Special Report Provides Guidance to Local Governments on Detecting, Deterring Thefts of Citizen Payments

Thieving public employees who capitalize on lax oversight have pocketed millions of dollars from transactions with citizens over past decade, according to a special report released today by Auditor of State Dave Yost.

Despite revenue’s vital role as the fuel for local government operations, numerous audit findings over the years suggest that some entities do not properly regulate their processes of collecting and depositing incoming payments.

“Time and again rogue employees have successfully robbed governments because they were entrusted with total, unchecked control over fiscal operations,” Auditor Dave Yost said. “It’s time for more administrators to take up shields and involve themselves in the defense of their financial resources.”

Auditors have identified more than $3.4 million worth of incoming payments in the past decade that never made it into the government accounts. The missing money involved at least 77 local governments and school districts. While not all of these cases were definitively criminal, 53 employees at these entities were convicted of theft.

The special report, Pocketed Payments: Preventing the Theft of Incoming Funds, lays out the best practices for handling incoming payments with the goal of encouraging local government leaders to increase their understanding and involvement in the process. Many of the thefts cited in the report occurred at governments where a lone employee had control over the entire process with little to no oversight.

Experts with the Auditor’s Public Integrity Assurance Team, which investigates matters of impropriety in government, said employees who process payments are at an increased risk for fraud because of their knowledge of financial systems and access to funds. In some cases, thousands of dollars – frequently cash – can pass through the hands of one of those employees on any given day.

“The nature of these jobs requires some employees to confront temptation on a daily basis,” Yost said. “Weak oversight can help turn temptation into intent, so the obvious solution is to nip this in the bud with solid internal controls.”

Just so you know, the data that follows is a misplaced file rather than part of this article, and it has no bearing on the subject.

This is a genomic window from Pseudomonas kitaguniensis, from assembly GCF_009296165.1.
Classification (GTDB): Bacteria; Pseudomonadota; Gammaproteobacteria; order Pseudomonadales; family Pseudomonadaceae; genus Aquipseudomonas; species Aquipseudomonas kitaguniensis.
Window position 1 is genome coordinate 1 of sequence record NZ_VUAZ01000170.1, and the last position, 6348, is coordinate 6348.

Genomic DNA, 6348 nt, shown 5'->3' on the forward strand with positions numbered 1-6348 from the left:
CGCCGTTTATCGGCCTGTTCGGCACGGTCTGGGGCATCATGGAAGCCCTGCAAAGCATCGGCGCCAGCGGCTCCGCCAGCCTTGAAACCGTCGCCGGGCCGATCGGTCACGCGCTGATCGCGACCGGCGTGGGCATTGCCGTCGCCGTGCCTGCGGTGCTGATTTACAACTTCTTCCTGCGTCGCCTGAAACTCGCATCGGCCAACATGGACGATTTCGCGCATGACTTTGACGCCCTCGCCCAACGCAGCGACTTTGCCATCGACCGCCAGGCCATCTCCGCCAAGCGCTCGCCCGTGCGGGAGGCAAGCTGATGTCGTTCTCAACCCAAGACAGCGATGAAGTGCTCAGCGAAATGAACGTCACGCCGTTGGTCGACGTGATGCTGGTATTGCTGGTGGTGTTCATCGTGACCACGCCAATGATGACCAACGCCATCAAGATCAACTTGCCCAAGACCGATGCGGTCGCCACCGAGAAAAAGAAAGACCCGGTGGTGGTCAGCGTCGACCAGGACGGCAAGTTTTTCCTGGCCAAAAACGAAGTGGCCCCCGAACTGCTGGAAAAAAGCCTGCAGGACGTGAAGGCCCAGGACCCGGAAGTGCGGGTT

Clerks, fiscal officers, secretaries and school employees are among those who have historically preyed on payments for utilities, taxes, court fees and student lunches to name a few. Like most cases of theft, perpetrators are usually motivated by financial pressure to make ends meet, gambling or drug addiction, or a desire to live beyond their means.

The report details some of the most common, yet clever, tactics that thieves have employed to mask their misdeeds, along with proven safeguards to thwart them. In some cases, employees have manipulated customer billing account balances to conceal stolen cash. Others have relied on sleight of hand, swapping secret checks for cash before making a deposit.

Yost also notes that budget limitations at small governments sometimes creates oversight challenges, while in return making them prime targets for thieves. Villages, for instance, typically assign financial duties to only one or two employees. They account for 29 percent of the 77 governments with stolen or missing payments.

While Yost said the theft of payments is a persistent problem, he also is careful to point out that deceitful fiscal employees are a minority in Ohio’s local governments.

“The majority of employees on the receiving side of the counter are good, honest people with no desire to cause harm,” Yost said. “Unfortunately, there’s no test to tell the good from the bad. The next best option is to shut the window of opportunity on those who do wish to inflict damage by remaining vigilant and applying strong internal controls.”

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